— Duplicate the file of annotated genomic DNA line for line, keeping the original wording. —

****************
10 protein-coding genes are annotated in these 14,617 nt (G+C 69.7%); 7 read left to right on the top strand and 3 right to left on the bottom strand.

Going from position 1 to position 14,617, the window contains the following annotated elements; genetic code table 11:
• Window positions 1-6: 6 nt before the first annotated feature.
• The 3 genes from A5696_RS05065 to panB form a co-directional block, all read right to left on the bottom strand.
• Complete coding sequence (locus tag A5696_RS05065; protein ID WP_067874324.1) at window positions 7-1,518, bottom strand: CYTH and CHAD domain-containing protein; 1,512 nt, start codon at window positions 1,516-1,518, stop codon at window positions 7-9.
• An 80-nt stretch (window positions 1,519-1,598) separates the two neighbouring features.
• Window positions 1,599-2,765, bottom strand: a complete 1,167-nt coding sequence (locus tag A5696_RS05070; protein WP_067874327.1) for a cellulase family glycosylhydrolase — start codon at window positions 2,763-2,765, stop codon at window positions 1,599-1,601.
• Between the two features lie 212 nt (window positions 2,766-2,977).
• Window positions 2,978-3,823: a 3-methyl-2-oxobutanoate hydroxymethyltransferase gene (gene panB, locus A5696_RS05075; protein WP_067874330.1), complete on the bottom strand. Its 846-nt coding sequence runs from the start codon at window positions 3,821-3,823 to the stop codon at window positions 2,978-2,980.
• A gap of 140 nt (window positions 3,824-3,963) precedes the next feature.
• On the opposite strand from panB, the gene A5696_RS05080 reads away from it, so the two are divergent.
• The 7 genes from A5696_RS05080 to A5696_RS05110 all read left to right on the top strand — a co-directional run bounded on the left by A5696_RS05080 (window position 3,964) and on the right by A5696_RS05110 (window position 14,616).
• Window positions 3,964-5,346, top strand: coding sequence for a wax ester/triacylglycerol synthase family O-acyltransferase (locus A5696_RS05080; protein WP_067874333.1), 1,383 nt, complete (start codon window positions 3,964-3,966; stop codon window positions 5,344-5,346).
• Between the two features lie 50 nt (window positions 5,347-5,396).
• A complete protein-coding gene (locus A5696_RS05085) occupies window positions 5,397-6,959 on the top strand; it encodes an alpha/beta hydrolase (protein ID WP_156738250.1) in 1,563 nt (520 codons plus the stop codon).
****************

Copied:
10 protein-coding genes are annotated in these 14,617 nt (G+C 69.7%); 7 read left to right on the top strand and 3 right to left on the bottom strand.

Going from position 1 to position 14,617, the window contains the following annotated elements; genetic code table 11:
• Window positions 1-6: 6 nt before the first annotated feature.
• The 3 genes from A5696_RS05065 to panB form a co-directional block, all read right to left on the bottom strand.
• Complete coding sequence (locus tag A5696_RS05065; protein ID WP_067874324.1) at window positions 7-1,518, bottom strand: CYTH and CHAD domain-containing protein; 1,512 nt, start codon at window positions 1,516-1,518, stop codon at window positions 7-9.
• An 80-nt stretch (window positions 1,519-1,598) separates the two neighbouring features.
• Window positions 1,599-2,765, bottom strand: a complete 1,167-nt coding sequence (locus tag A5696_RS05070; protein WP_067874327.1) for a cellulase family glycosylhydrolase — start codon at window positions 2,763-2,765, stop codon at window positions 1,599-1,601.
• Between the two features lie 212 nt (window positions 2,766-2,977).
• Window positions 2,978-3,823: a 3-methyl-2-oxobutanoate hydroxymethyltransferase gene (gene panB, locus A5696_RS05075; protein WP_067874330.1), complete on the bottom strand. Its 846-nt coding sequence runs from the start codon at window positions 3,821-3,823 to the stop codon at window positions 2,978-2,980.
• A gap of 140 nt (window positions 3,824-3,963) precedes the next feature.
• On the opposite strand from panB, the gene A5696_RS05080 reads away from it, so the two are divergent.
• The 7 genes from A5696_RS05080 to A5696_RS05110 all read left to right on the top strand — a co-directional run bounded on the left by A5696_RS05080 (window position 3,964) and on the right by A5696_RS05110 (window position 14,616).
• Window positions 3,964-5,346, top strand: coding sequence for a wax ester/triacylglycerol synthase family O-acyltransferase (locus A5696_RS05080; protein WP_067874333.1), 1,383 nt, complete (start codon window positions 3,964-3,966; stop codon window positions 5,344-5,346).
• Between the two features lie 50 nt (window positions 5,347-5,396).
• A complete protein-coding gene (locus A5696_RS05085) occupies window positions 5,397-6,959 on the top strand; it encodes an alpha/beta hydrolase (protein ID WP_156738250.1) in 1,563 nt (520 codons plus the stop codon).